National Transportation Safety Board (NTSB) Chairman Christopher Hart, center, waits with his staff on Capitol Hill in Washington, June 2, 2015, prior to testifying before the House Transportation and Infrastructure Committee oversight hearing of the Amtrak train derailment in Philadelphia.
Cliff Owen—AP
By Justin Worland
June 10, 2015

Authorities say the engineer driving Amtrak Train 188 was not texting or making calls on his cell phone before the train’s fatal derailment last month, but they are still investigating whether he was using phone in an offline mode, the National Transportation Safety Board (NTSB) said Wednesday.

NTSB investigators have determined that engineer Brandon Bostian did not place calls, send text messages or use data immediately preceding the crash. He also did not access the train’s wi-fi network. Still, they haven’t yet been able to determine whether his phone was still being used while in “airplane mode” or was powered off completely. Investigators are piecing through more than 400,000 files of metadata to determine whether the phone was on or off. Bostian is cooperating with the investigation and provided the NTSB with access to his cell phone.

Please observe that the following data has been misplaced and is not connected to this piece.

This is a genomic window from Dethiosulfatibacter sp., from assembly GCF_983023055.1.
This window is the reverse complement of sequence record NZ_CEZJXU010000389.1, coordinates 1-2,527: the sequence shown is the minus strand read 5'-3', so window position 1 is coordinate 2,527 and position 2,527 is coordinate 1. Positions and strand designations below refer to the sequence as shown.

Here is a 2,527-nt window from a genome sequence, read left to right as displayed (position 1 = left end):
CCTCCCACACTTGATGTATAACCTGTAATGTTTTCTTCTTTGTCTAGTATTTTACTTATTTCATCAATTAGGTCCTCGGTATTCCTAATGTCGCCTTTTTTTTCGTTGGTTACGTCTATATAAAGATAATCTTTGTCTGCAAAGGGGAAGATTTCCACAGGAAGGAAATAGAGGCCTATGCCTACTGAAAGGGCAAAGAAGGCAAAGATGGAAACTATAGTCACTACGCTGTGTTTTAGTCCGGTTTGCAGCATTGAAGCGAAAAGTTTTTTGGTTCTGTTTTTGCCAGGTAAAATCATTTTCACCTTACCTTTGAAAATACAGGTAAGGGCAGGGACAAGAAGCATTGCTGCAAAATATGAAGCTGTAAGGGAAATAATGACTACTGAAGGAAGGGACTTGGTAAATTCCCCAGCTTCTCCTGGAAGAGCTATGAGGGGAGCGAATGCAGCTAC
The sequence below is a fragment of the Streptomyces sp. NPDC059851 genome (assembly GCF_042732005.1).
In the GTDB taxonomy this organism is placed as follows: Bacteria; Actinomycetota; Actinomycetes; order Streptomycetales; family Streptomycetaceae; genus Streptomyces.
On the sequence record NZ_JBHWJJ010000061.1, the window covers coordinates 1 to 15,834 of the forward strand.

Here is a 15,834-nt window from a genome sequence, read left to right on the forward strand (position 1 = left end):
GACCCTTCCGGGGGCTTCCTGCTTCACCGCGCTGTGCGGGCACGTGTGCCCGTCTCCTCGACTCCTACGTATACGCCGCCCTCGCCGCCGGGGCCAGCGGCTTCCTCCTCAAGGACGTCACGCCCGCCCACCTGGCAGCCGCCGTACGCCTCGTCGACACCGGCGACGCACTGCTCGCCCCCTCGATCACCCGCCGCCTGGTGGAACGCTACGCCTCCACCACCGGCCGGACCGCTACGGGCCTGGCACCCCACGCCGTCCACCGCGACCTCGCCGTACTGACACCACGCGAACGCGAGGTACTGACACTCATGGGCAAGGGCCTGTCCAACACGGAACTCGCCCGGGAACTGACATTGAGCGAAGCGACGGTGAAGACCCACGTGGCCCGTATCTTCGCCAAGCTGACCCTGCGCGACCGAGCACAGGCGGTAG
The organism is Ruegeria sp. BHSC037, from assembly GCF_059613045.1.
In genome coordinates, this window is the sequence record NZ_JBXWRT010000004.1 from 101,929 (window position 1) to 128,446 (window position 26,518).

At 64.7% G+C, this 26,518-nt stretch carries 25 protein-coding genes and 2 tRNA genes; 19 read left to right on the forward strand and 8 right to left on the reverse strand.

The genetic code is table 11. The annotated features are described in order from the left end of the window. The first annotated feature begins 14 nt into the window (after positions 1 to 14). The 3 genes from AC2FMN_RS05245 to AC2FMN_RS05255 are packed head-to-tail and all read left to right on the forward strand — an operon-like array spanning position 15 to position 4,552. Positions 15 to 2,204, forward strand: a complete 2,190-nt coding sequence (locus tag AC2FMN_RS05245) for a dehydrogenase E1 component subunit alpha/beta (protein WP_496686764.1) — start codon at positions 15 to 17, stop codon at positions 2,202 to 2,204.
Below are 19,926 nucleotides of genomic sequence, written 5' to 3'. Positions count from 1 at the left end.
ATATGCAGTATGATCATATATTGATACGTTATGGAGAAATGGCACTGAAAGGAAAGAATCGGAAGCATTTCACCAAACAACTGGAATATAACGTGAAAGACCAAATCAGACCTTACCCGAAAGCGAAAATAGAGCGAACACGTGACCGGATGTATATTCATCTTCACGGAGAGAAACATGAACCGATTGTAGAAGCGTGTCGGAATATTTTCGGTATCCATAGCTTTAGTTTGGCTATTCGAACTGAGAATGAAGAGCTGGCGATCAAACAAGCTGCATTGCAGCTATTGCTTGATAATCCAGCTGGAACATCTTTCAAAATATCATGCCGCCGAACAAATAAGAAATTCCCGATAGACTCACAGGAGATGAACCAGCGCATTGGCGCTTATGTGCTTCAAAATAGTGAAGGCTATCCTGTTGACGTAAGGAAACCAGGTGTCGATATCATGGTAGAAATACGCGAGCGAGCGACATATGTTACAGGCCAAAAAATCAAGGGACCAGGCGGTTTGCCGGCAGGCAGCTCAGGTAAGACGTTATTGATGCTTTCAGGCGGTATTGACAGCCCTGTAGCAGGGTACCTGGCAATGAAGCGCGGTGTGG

The derailment killed eight people and left more than 200 injured. The train was traveling at more than twice the posted speed limit when it derailed going through a curve north of Philadelphia.

 

Write to Justin Worland at justin.worland@time.com.

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